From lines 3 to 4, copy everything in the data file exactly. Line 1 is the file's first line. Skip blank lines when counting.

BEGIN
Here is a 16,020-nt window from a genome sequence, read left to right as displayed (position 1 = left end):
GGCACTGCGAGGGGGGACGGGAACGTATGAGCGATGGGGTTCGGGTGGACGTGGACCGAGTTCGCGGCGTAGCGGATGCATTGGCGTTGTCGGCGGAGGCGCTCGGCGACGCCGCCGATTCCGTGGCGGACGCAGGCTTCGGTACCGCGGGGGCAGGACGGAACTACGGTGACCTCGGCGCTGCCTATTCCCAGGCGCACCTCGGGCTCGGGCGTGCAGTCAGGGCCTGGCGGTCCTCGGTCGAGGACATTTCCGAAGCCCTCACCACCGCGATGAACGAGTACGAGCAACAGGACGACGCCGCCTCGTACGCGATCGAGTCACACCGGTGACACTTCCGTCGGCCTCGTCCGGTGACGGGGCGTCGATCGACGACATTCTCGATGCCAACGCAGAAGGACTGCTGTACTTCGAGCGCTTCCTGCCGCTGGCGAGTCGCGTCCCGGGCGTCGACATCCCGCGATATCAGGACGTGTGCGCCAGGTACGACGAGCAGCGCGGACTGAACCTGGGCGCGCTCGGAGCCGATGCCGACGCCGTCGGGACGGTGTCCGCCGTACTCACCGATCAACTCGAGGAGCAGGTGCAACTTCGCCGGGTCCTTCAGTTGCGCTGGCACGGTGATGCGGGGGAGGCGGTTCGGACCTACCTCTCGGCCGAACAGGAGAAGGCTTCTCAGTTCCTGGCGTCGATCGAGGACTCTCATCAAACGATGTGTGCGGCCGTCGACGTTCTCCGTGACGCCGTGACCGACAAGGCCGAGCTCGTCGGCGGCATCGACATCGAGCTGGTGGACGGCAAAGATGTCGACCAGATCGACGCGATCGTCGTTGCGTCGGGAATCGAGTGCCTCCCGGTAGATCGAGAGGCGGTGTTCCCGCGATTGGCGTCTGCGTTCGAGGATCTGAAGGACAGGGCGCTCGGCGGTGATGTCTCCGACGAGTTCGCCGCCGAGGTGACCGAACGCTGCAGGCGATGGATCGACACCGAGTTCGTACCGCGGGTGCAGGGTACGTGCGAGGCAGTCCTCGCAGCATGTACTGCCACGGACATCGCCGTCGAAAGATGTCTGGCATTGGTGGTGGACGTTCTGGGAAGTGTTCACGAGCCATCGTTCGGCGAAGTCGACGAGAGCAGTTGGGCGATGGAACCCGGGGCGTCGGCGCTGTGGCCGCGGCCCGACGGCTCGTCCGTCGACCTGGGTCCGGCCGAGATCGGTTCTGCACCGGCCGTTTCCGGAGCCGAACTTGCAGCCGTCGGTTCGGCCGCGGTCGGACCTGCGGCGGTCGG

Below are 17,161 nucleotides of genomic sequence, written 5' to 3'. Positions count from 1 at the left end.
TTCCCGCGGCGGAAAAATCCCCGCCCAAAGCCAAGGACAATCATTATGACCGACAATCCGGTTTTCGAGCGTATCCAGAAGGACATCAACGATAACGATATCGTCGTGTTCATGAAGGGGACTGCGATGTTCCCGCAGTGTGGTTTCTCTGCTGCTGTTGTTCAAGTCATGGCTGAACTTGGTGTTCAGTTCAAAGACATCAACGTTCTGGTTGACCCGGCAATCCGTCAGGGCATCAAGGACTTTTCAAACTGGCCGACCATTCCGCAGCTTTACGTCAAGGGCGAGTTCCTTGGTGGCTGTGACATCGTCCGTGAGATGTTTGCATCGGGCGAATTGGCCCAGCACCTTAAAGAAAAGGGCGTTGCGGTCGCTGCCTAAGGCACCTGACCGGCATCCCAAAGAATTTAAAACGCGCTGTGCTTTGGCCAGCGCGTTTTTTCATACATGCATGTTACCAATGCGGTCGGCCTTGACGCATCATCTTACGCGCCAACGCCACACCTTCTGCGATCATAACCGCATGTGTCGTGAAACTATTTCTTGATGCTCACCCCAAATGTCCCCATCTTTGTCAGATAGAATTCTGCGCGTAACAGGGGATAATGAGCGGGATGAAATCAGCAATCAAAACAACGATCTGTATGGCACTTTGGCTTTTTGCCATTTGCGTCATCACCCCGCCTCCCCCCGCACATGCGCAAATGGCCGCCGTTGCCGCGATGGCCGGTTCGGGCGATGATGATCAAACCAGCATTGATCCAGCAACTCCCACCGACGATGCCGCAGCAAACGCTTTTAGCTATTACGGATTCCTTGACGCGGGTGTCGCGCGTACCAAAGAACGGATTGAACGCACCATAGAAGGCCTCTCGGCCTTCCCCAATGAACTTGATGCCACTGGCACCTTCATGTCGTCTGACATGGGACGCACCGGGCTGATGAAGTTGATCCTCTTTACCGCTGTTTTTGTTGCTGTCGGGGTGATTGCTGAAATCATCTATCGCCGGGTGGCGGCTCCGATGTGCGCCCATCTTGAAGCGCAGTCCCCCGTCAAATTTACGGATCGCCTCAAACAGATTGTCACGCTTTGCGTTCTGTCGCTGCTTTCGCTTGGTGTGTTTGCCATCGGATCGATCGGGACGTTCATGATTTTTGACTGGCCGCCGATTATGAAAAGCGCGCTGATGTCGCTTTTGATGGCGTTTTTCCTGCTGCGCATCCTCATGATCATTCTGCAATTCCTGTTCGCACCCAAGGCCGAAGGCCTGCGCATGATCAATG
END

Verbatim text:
Below are 17,161 nucleotides of genomic sequence, written 5' to 3'. Positions count from 1 at the left end.
TTCCCGCGGCGGAAAAATCCCCGCCCAAAGCCAAGGACAATCATTATGACCGACAATCCGGTTTTCGAGCGTATCCAGAAGGACATCAACGATAACGATATCGTCGTGTTCATGAAGGGGACTGCGATGTTCCCGCAGTGTGGTTTCTCTGCTGCTGTTGTTCAAGTCATGGCTGAACTTGGTGTTCAGTTCAAAGACATCAACGTTCTGGTTGACCCGGCAATCCGTCAGGGCATCAAGGACTTTTCAAACTGGCCGACCATTCCGCAGCTTTACGTCAAGGGCGAGTTCCTTGGTGGCTGTGACATCGTCCGTGAGATGTTTGCATCGGGCGAATTGGCCCAGCACCTTAAAGAAAAGGGCGTTGCGGTCGCTGCCTAAGGCACCTGACCGGCATCCCAAAGAATTTAAAACGCGCTGTGCTTTGGCCAGCGCGTTTTTTCATACATGCATGTTACCAATGCGGTCGGCCTTGACGCATCATCTTACGCGCCAACGCCACACCTTCTGCGATCATAACCGCATGTGTCGTGAAACTATTTCTTGATGCTCACCCCAAATGTCCCCATCTTTGTCAGATAGAATTCTGCGCGTAACAGGGGATAATGAGCGGGATGAAATCAGCAATCAAAACAACGATCTGTATGGCACTTTGGCTTTTTGCCATTTGCGTCATCACCCCGCCTCCCCCCGCACATGCGCAAATGGCCGCCGTTGCCGCGATGGCCGGTTCGGGCGATGATGATCAAACCAGCATTGATCCAGCAACTCCCACCGACGATGCCGCAGCAAACGCTTTTAGCTATTACGGATTCCTTGACGCGGGTGTCGCGCGTACCAAAGAACGGATTGAACGCACCATAGAAGGCCTCTCGGCCTTCCCCAATGAACTTGATGCCACTGGCACCTTCATGTCGTCTGACATGGGACGCACCGGGCTGATGAAGTTGATCCTCTTTACCGCTGTTTTTGTTGCTGTCGGGGTGATTGCTGAAATCATCTATCGCCGGGTGGCGGCTCCGATGTGCGCCCATCTTGAAGCGCAGTCCCCCGTCAAATTTACGGATCGCCTCAAACAGATTGTCACGCTTTGCGTTCTGTCGCTGCTTTCGCTTGGTGTGTTTGCCATCGGATCGATCGGGACGTTCATGATTTTTGACTGGCCGCCGATTATGAAAAGCGCGCTGATGTCGCTTTTGATGGCGTTTTTCCTGCTGCGCATCCTCATGATCATTCTGCAATTCCTGTTCGCACCCAAGGCCGAAGGCCTGCGCATGATCAATG